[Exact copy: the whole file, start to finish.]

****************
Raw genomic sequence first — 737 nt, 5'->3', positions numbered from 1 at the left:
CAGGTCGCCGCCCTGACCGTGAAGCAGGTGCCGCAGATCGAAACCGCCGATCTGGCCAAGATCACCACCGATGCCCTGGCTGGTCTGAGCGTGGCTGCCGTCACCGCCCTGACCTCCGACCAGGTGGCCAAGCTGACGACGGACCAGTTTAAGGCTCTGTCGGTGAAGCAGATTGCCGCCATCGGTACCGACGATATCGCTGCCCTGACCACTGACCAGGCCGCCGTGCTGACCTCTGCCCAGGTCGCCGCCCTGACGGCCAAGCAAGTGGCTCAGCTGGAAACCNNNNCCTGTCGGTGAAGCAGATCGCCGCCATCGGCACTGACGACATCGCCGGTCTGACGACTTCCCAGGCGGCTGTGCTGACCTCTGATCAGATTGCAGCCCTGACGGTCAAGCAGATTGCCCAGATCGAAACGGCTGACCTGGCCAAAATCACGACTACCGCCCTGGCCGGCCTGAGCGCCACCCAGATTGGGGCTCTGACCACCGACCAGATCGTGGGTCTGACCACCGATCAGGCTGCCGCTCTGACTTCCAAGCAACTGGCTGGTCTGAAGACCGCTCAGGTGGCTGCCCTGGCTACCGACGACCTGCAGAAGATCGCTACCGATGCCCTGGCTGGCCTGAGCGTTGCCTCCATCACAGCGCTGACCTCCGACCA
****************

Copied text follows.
Raw genomic sequence first — 737 nt, 5'->3', positions numbered from 1 at the left:
CAGGTCGCCGCCCTGACCGTGAAGCAGGTGCCGCAGATCGAAACCGCCGATCTGGCCAAGATCACCACCGATGCCCTGGCTGGTCTGAGCGTGGCTGCCGTCACCGCCCTGACCTCCGACCAGGTGGCCAAGCTGACGACGGACCAGTTTAAGGCTCTGTCGGTGAAGCAGATTGCCGCCATCGGTACCGACGATATCGCTGCCCTGACCACTGACCAGGCCGCCGTGCTGACCTCTGCCCAGGTCGCCGCCCTGACGGCCAAGCAAGTGGCTCAGCTGGAAACCNNNNCCTGTCGGTGAAGCAGATCGCCGCCATCGGCACTGACGACATCGCCGGTCTGACGACTTCCCAGGCGGCTGTGCTGACCTCTGATCAGATTGCAGCCCTGACGGTCAAGCAGATTGCCCAGATCGAAACGGCTGACCTGGCCAAAATCACGACTACCGCCCTGGCCGGCCTGAGCGCCACCCAGATTGGGGCTCTGACCACCGACCAGATCGTGGGTCTGACCACCGATCAGGCTGCCGCTCTGACTTCCAAGCAACTGGCTGGTCTGAAGACCGCTCAGGTGGCTGCCCTGGCTACCGACGACCTGCAGAAGATCGCTACCGATGCCCTGGCTGGCCTGAGCGTTGCCTCCATCACAGCGCTGACCTCCGACCA